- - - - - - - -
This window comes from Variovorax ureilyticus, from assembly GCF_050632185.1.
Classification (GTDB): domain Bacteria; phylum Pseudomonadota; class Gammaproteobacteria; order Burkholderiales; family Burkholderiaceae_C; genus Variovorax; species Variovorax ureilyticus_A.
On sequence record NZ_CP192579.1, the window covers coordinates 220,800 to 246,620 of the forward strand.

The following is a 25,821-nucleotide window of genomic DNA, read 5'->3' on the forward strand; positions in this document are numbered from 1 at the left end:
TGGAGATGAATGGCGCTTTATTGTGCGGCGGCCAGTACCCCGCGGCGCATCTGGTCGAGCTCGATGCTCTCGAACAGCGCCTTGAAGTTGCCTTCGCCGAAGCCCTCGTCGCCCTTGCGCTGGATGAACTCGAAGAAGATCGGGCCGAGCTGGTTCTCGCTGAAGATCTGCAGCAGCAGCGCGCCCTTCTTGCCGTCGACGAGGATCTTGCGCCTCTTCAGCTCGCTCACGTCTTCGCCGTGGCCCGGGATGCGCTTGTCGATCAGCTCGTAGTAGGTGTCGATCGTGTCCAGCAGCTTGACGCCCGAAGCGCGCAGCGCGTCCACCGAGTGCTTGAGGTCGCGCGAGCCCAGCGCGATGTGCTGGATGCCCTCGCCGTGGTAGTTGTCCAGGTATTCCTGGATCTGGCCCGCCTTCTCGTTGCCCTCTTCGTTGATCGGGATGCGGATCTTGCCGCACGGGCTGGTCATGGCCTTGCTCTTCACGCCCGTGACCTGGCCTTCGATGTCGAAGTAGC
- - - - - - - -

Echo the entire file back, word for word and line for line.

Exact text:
This window comes from Variovorax ureilyticus, from assembly GCF_050632185.1.
Classification (GTDB): domain Bacteria; phylum Pseudomonadota; class Gammaproteobacteria; order Burkholderiales; family Burkholderiaceae_C; genus Variovorax; species Variovorax ureilyticus_A.
On sequence record NZ_CP192579.1, the window covers coordinates 220,800 to 246,620 of the forward strand.

The following is a 25,821-nucleotide window of genomic DNA, read 5'->3' on the forward strand; positions in this document are numbered from 1 at the left end:
TGGAGATGAATGGCGCTTTATTGTGCGGCGGCCAGTACCCCGCGGCGCATCTGGTCGAGCTCGATGCTCTCGAACAGCGCCTTGAAGTTGCCTTCGCCGAAGCCCTCGTCGCCCTTGCGCTGGATGAACTCGAAGAAGATCGGGCCGAGCTGGTTCTCGCTGAAGATCTGCAGCAGCAGCGCGCCCTTCTTGCCGTCGACGAGGATCTTGCGCCTCTTCAGCTCGCTCACGTCTTCGCCGTGGCCCGGGATGCGCTTGTCGATCAGCTCGTAGTAGGTGTCGATCGTGTCCAGCAGCTTGACGCCCGAAGCGCGCAGCGCGTCCACCGAGTGCTTGAGGTCGCGCGAGCCCAGCGCGATGTGCTGGATGCCCTCGCCGTGGTAGTTGTCCAGGTATTCCTGGATCTGGCCCGCCTTCTCGTTGCCCTCTTCGTTGATCGGGATGCGGATCTTGCCGCACGGGCTGGTCATGGCCTTGCTCTTCACGCCCGTGACCTGGCCTTCGATGTCGAAGTAGC